Representation is a subject that's widely discussed when it comes to content consumed by the public. However, the interpretation of the actual word may vary. According to Merriam-Webster, representation means, "one that represents: such as an artistic likeness or image." In Western media, the standard for representation sometimes is simply having a person of color on the roster. However, the narratives and actors audiences see on screen should accurately reflect the group of people they portray. Representation is far bigger than just having a person of color on the screen. In the long history of the entertainment industry, Asian people - and other marginalized groups - have been reduced to offensive stereotypes and are sidelined as the main character's best friend, in other words, not true representation. A report from Nancy Wang Yuen, Stacy L. Smith, and the USC Annenberg Inclusion Initiative found that out of 51,159 speaking characters in 1,300 top-grossing movies from 2007 to 2019, only 5.9% were Asian American or Pacific Islander characters, and only 44 films had AAPI leads. Out of those 1,300 films, only 241 creatives who worked behind the scenes were AAPI, and out of the 50 AAPI directors, five were women. Nuanced stories about the Asian experience are only beginning to break through into Western media. Change is on the horizon, but it is necessary to examine where it began to see how it's going.
The history of how Asian people have been represented in the past is inaccurate and often offensive. For example, In "Breakfast at Tiffany's" the audience is greeted with Mickey Rooney portraying Mr. Yunioshi, a buck-toothed Asian man with a heavy accent. In "Lawrence of Arabia" Alec Guinness portrays an Arabian prince and Ashton Kutcher with darkened skin and a mustache appeared as Raj in a Popchips advertisement. It should be noted that Rooney, Guinness, and Kutcher are not Asian men. Hollywood has a long history of casting white actors in Asian roles. Ethnically white actors would darken their skin tone or use prosthetics to appear Asian; this tradition was coined yellow-face. Nancy Wang Yuen, Associate Professor at Biola University, said, "Putting on a costume, and everyone knew you were in a costume, and then using that yellowface performance to ridicule or villainize Asians in a way that was entertaining for its audience."" The first instance of yellow-face in American entertainment was in 1767 during Voltaire's theatrical performance of "An Orphan of China," and D.W. Griffith's "The Chink at Golden Gulch" was the first time yellow-face was used in film.
Yellow-face persisted through the 1930s, and Asian people would be portrayed as villainous characters in movies like "The Mask of Fu Manchu" or as submissive and meek characters in "Madam Butterfly." One of the main reasons for these casting decisions was the Hays Code: an internal set of guidelines. The code included restriction of sexual interaction between actors of different races. This explains why Anna May Wong lost a Chinese American role to Louise Reiner in the 1937 film "The Good Earth." She allegedly said, "You’re asking me, with Chinese blood, to do the only unsympathetic role in the picture, featuring an all-American cast portraying Chinese characters," when she was offered a role as a concubine. Wong left Hollywood for Europe, where she felt like she would have more autonomy in her career. Meanwhile, Reiner would later go on to win an Oscar for her role, becoming the first person to win an Academy Award for a role in yellow-face. This was the decade that yellow-face became extremely normalized, and the practice continued throughout the 1940s and 1950s. As yellow-face became less common, whitewashing soon replaced it. In this practice, actors wouldn't alter their appearance to look Asian, but non-Asian actors would still fill roles meant for Asian people. There are many instances of this occurring. For example when Emma Stone was cast as a quarter-Hawaiian, quarter-Chinese, Allison Ng in "Aloha." Oh was also referring to Scarlett Johansson who was infamously cast as Major Motoko Kusanagi in "Ghost in a Shell," an adaption of a series entirely composed of Japanese characters, but the main cast was not Japanese.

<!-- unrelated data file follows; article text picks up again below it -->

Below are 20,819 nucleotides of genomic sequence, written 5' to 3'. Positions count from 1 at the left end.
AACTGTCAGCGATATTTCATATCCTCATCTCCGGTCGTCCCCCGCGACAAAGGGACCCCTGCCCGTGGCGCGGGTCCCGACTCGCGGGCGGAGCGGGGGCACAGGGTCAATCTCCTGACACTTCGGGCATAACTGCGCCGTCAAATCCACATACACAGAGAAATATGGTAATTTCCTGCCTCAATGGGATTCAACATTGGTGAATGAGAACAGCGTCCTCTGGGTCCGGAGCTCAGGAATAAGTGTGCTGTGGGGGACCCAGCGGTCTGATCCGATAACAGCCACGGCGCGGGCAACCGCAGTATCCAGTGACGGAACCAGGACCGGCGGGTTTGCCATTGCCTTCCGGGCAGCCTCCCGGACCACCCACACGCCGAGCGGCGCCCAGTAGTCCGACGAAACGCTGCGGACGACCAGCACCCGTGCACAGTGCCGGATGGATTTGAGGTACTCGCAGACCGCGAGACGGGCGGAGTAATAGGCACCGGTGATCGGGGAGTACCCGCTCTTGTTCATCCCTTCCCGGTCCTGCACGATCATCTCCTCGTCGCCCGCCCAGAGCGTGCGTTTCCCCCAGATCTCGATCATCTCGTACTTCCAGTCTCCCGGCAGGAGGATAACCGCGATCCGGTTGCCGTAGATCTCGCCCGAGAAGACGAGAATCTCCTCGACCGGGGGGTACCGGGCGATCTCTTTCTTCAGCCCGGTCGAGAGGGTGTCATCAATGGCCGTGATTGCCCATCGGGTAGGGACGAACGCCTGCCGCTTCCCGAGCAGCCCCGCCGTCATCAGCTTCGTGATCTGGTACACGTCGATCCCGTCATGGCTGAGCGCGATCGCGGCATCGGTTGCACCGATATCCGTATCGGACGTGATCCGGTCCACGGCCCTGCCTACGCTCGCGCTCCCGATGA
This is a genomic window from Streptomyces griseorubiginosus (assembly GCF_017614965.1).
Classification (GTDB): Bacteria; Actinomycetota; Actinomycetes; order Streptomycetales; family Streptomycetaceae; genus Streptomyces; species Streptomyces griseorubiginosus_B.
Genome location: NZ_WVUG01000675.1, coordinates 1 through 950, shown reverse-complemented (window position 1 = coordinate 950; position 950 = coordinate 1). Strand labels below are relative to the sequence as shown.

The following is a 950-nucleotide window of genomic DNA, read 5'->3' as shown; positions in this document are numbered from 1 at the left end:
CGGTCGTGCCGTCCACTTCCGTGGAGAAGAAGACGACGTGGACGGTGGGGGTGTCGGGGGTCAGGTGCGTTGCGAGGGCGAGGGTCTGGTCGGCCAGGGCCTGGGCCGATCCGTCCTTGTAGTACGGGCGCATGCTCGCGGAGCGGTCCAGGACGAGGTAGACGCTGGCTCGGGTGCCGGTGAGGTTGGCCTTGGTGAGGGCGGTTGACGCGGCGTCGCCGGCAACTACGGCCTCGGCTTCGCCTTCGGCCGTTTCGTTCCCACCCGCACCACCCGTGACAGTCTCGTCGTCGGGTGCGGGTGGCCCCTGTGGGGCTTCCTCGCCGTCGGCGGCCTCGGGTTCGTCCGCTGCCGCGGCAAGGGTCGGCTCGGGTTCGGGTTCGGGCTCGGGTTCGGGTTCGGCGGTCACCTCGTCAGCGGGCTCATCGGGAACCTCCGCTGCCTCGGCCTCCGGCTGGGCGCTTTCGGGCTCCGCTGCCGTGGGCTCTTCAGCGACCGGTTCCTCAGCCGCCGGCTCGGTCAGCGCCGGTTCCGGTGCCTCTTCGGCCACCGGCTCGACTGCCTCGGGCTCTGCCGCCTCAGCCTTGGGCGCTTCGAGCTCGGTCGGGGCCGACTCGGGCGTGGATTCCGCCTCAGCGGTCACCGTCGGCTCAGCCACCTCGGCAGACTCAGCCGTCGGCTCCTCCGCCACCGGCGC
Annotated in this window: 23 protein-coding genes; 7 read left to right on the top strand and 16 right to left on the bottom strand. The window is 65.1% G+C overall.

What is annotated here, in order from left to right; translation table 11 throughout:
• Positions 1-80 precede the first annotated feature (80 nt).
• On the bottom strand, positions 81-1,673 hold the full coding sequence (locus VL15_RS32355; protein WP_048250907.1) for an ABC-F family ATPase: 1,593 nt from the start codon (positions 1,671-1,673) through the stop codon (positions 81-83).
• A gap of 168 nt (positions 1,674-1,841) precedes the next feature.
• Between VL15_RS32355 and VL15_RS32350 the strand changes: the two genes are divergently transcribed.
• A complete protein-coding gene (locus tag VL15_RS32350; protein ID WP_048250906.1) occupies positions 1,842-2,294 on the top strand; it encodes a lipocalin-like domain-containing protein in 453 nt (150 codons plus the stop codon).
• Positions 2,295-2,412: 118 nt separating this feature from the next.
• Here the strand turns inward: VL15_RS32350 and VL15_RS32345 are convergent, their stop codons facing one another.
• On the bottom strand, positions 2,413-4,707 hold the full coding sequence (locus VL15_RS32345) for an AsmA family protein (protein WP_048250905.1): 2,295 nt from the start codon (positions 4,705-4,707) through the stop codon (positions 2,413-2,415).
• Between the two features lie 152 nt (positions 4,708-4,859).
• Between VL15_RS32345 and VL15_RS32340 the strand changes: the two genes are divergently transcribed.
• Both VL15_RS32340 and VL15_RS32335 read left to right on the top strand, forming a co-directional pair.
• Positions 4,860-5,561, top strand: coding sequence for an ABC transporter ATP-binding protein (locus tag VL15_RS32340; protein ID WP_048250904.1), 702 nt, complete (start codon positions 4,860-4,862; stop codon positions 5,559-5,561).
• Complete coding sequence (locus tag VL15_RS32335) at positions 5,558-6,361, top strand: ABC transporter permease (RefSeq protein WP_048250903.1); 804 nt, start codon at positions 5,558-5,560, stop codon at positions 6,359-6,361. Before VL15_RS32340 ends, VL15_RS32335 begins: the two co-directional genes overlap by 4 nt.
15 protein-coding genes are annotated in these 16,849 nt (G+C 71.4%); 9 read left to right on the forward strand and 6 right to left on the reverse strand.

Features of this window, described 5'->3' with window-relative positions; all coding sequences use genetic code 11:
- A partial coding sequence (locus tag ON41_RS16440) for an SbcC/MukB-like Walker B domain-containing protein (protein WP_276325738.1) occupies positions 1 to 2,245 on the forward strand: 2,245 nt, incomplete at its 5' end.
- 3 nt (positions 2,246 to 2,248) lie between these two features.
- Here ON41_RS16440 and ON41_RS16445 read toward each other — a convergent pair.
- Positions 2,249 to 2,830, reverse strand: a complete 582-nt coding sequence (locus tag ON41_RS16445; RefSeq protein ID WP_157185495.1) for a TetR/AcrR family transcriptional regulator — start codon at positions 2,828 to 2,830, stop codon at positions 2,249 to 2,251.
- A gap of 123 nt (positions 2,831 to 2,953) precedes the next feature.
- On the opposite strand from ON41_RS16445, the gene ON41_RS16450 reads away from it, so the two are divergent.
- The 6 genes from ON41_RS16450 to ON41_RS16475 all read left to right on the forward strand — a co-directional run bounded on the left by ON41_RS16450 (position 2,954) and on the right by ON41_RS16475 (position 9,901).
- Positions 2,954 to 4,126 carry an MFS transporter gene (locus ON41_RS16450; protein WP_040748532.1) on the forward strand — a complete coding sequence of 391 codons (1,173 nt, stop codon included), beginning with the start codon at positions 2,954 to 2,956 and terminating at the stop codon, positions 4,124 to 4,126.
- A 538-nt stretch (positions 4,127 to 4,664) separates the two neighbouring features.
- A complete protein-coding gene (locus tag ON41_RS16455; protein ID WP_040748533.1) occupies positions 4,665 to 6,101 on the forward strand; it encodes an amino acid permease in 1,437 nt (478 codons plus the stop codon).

Additionally, Hollywood has been known for mischaracterizing and stereotyping its Asian characters. Hari Kondabolu, comedian and creator of the documentary "The Problem with Apu," spoke about the mischaracterization and stereotyping of South Asians in American media at a panel held at Carolina Union's Great Hall. He discusses how The Simpsons character Apu Nahasapeemapetilon was voiced by white actor Hank Azaria, who put on a heavy stereotypical Indian accent. However, the show did announce in 2020 that white actors would no longer voice characters of color. Kondabolu said that these generalizations can encourage teasing and alienation of people of Indian descent. “When something is effective as art, it's like propaganda," Kondabolu said. "It spreads messages, and you ignore it because you laugh."" Another character who enforced harmful stereotypes is Long Duk Dong in "Sixteen Candles." A gong would sound when he would appear on screen, and his sexual ineptitude was pointed out throughout the film. "Asian Americans who grew up in the second half of the 1980s complained that they were called 'Donkers' in junior and high schools," Grace Ji-Sun Kim, a researcher at Georgetown University. Asian men are portrayed as effeminate, losers, and nerds in the media; meanwhile; Asian women are hypersexualized as either shy and submissive or as femme fatales. These stereotypes only harm the Asian community further. It was discovered in a study from the Geena Davis Institute on Gender in Media, that less than a quarter of Asian characters were meant to be funny– almost half of them were laughed at, suggesting that they often serve as the punchline. These caricatures are more than just jokes as these stereotypes can impact how Asians are perceived outside of the media. Madhavi Reddi, a Ph.D. student in the Hussman School of Journalism and Media, said, “There are different ways to maintain white superiority. One of them is to marginalize via humor."